In Chapter six, how does Tom sense immediately that Gatsby is a bootlegger, selling booze to speakeasies?
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When Nick asks Tom where he had heard that Gatsby is a bootlegger, Tom says “I didn’t hear it. I imagined it. A lot of these newly rich people are just big bootleggers” (114). Gatsby is very visibly successful: he displays an ostentatious opulence in his parties, his house, and even the way he dresses. Tom distrusts anyone who could have so much money and show it as Gatsby does. It would annoy Tom that anyone could “get rich quick,” and he would immediately attribute doing so to talents that are unsavory or at least denigrate the talents any other many might evince. That is why he says “just,” indicating success as a bootlegger does not count as real success. Tom is prejudiced, narrow minded, arrogant, and violent as well, quick to criticize others, especially if it makes him feel more powerful, more manly.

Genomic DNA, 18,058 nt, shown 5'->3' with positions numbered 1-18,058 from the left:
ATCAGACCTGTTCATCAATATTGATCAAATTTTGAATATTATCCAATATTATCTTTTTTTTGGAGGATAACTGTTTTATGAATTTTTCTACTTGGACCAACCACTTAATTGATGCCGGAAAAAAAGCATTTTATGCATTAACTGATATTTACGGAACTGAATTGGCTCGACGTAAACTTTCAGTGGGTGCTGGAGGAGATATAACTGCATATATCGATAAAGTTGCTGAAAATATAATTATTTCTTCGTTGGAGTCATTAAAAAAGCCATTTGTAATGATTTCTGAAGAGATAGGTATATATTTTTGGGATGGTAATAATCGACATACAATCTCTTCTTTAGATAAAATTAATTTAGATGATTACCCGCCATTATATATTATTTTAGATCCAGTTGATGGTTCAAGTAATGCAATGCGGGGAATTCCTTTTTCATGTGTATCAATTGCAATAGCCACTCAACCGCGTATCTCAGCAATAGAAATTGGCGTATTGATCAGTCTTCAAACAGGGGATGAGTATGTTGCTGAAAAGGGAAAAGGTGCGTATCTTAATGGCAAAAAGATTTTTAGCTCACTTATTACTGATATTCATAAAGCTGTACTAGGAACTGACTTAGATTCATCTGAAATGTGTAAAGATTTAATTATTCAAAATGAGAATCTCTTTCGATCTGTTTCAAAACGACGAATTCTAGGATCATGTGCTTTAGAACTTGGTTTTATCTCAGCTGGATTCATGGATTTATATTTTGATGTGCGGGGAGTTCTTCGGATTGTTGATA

Tom is just like everyone on the West Egg if you are not from the elite, old money category then you have no money and status. Around this time people were making big bucks on Boot legging liquor and the way Gatsby rose up so quickly in wealth fits well with being able to efficiently bootleg liquor. Then and again Tom was skeptical of Gatsby riches and the way he flaunted it he would use anything that destroy Gatsby's reputation.
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